International Forum of Allergy & Rhinology. 2016. April; 6(4): 385-91
30 patients diagnosed with aspirin sensitivity and aspirin-exacerbated respiratory disease (AERD) were entered into a diet trial. They ate either a regular diet or a low-salicylate diet for 6 weeks, and then ate the opposite one for another 6 weeks.
The patients were assigned their diet order randomly, and the physician evaluating them did not know which diet they were on at their evaluations. They were evaluated before beginning the study, after the first 6 weeks, and again at the end (12th week). The evaluations consisted of questionnaires including one named the SNOT-22 * and two others with the more boring names NSSS and ACQ-7, as well as measurements using instruments to evaluate their breathing and sinus condition.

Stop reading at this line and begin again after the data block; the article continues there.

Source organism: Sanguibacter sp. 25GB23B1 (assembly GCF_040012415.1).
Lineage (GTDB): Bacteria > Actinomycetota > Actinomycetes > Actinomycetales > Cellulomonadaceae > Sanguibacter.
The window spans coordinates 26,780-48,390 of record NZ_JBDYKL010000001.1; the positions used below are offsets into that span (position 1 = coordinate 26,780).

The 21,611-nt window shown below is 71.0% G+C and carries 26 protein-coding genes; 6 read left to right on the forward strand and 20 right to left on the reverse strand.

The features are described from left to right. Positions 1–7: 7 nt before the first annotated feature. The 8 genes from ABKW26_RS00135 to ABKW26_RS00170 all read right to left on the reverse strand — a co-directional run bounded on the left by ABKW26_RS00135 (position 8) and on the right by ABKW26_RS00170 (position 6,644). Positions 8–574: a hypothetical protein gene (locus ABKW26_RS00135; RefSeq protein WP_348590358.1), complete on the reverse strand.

* SNOT = Sino-Nasal Outcome Test
According to all the measurements, the patients had significant improvement on the low-salicylate diet.
QUOTE: “The study further reinforces that a low-salicylate diet can lead to an improvement in nasal symptoms, objective nasal endoscopic evaluation scores and asthma control in patients with AERD.”